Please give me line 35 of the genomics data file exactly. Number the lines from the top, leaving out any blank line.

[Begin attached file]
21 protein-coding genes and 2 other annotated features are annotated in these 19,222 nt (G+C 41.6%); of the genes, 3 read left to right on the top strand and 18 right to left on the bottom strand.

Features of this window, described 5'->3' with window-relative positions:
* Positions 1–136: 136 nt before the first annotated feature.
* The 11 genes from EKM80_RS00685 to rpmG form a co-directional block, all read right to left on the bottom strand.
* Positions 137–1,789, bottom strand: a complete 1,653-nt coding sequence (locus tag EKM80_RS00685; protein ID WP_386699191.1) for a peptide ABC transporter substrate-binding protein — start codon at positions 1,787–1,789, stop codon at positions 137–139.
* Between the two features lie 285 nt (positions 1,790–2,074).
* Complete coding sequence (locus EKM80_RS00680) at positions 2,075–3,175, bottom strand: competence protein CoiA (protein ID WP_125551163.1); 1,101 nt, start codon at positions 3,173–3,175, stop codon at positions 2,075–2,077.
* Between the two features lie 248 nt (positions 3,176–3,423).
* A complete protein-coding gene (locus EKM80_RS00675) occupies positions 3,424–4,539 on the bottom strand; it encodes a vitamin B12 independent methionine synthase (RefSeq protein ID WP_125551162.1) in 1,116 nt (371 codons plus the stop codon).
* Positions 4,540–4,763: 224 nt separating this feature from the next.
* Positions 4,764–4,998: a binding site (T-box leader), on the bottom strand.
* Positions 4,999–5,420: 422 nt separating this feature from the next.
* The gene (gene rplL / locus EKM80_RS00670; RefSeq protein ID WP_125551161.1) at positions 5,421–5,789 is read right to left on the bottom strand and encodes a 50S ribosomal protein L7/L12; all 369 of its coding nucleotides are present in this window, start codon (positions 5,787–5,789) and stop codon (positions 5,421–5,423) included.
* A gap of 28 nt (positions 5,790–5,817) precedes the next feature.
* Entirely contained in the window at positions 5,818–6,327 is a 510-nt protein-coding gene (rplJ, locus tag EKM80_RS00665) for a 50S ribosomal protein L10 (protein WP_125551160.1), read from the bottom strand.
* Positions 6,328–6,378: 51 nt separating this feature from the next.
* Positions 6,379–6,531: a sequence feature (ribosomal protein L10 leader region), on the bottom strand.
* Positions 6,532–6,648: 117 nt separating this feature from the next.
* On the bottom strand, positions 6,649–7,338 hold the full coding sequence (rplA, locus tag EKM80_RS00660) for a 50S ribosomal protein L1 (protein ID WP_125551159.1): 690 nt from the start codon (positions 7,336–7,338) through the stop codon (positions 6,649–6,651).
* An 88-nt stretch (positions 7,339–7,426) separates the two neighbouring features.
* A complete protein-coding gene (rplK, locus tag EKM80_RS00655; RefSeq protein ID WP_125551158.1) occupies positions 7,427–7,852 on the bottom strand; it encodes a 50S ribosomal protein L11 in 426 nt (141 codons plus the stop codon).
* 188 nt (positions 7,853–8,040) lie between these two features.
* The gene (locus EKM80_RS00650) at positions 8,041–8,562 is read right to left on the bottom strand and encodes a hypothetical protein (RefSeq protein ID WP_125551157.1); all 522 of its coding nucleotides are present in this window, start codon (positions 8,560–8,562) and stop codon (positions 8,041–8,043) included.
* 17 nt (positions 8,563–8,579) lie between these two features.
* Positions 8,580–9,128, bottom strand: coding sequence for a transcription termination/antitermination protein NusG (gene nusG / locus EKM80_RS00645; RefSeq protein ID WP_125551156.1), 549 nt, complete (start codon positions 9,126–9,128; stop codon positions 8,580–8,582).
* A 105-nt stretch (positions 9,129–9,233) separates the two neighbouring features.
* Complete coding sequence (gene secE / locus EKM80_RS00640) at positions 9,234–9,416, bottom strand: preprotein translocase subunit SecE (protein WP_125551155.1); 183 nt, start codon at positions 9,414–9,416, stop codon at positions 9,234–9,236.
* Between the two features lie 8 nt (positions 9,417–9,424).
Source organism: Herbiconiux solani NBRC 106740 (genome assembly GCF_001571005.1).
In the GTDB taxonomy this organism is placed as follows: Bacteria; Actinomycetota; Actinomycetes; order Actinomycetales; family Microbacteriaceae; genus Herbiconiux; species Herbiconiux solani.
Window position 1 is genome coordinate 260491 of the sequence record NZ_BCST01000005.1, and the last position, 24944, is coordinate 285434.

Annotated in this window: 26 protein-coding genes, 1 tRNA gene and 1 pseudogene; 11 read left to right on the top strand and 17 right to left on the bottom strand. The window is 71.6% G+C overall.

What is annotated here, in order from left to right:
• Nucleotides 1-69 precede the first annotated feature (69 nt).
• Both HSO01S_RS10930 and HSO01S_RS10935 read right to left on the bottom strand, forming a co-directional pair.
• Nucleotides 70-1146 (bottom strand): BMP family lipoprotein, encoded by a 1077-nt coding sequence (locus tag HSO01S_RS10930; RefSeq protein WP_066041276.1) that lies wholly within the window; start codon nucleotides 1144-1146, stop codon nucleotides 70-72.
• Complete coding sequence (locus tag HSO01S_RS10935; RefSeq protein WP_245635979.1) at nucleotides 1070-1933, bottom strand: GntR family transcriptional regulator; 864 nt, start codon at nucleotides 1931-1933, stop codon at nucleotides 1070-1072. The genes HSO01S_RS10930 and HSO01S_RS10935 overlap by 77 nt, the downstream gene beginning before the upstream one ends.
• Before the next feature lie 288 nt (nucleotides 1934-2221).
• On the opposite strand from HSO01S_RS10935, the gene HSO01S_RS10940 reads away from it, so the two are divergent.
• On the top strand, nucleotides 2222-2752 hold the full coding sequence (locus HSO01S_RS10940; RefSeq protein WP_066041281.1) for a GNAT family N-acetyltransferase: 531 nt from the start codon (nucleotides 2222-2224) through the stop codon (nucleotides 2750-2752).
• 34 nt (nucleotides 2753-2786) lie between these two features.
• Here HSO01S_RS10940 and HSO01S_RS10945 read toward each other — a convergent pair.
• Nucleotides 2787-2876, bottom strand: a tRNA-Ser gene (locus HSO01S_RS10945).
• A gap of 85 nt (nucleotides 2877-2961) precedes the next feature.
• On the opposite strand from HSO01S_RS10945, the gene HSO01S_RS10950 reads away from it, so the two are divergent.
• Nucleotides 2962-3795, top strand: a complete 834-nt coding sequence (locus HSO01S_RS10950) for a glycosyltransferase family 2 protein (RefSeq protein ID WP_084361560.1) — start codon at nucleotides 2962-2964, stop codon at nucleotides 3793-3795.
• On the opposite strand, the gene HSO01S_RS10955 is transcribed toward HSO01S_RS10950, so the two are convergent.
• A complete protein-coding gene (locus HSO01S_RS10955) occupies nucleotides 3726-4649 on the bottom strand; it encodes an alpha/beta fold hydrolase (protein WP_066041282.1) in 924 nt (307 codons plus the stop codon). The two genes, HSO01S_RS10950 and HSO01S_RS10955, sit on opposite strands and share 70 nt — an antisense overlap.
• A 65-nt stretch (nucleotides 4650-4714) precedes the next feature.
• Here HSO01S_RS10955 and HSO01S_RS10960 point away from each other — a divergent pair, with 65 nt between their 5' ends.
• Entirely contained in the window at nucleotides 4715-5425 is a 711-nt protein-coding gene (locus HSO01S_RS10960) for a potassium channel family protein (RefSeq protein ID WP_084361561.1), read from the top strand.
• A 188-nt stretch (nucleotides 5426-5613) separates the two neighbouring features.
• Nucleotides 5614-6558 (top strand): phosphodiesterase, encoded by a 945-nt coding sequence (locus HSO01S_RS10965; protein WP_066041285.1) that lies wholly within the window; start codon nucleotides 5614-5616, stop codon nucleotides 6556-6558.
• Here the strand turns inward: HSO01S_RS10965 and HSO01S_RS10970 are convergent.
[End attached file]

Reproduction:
• Both HSO01S_RS10930 and HSO01S_RS10935 read right to left on the bottom strand, forming a co-directional pair.